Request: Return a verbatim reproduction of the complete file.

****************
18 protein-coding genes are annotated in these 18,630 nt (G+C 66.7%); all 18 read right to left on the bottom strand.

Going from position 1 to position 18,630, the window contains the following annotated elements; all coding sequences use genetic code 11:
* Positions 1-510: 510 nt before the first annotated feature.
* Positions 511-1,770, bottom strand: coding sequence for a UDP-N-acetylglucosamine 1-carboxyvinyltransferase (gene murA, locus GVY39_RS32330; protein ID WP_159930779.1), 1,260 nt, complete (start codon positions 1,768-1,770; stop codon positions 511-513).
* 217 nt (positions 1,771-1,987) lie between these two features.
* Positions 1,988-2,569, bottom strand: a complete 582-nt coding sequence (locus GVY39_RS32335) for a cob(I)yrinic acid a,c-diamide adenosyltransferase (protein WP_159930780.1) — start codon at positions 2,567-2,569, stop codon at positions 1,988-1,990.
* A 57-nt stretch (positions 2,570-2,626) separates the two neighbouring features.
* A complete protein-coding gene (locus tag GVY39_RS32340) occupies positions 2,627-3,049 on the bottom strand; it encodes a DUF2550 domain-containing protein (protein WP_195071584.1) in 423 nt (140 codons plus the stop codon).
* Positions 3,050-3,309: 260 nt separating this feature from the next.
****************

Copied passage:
18 protein-coding genes are annotated in these 18,630 nt (G+C 66.7%); all 18 read right to left on the bottom strand.

Going from position 1 to position 18,630, the window contains the following annotated elements; all coding sequences use genetic code 11:
* Positions 1-510: 510 nt before the first annotated feature.
* Positions 511-1,770, bottom strand: coding sequence for a UDP-N-acetylglucosamine 1-carboxyvinyltransferase (gene murA, locus GVY39_RS32330; protein ID WP_159930779.1), 1,260 nt, complete (start codon positions 1,768-1,770; stop codon positions 511-513).
* 217 nt (positions 1,771-1,987) lie between these two features.
* Positions 1,988-2,569, bottom strand: a complete 582-nt coding sequence (locus GVY39_RS32335) for a cob(I)yrinic acid a,c-diamide adenosyltransferase (protein WP_159930780.1) — start codon at positions 2,567-2,569, stop codon at positions 1,988-1,990.
* A 57-nt stretch (positions 2,570-2,626) separates the two neighbouring features.
* A complete protein-coding gene (locus tag GVY39_RS32340) occupies positions 2,627-3,049 on the bottom strand; it encodes a DUF2550 domain-containing protein (protein WP_195071584.1) in 423 nt (140 codons plus the stop codon).
* Positions 3,050-3,309: 260 nt separating this feature from the next.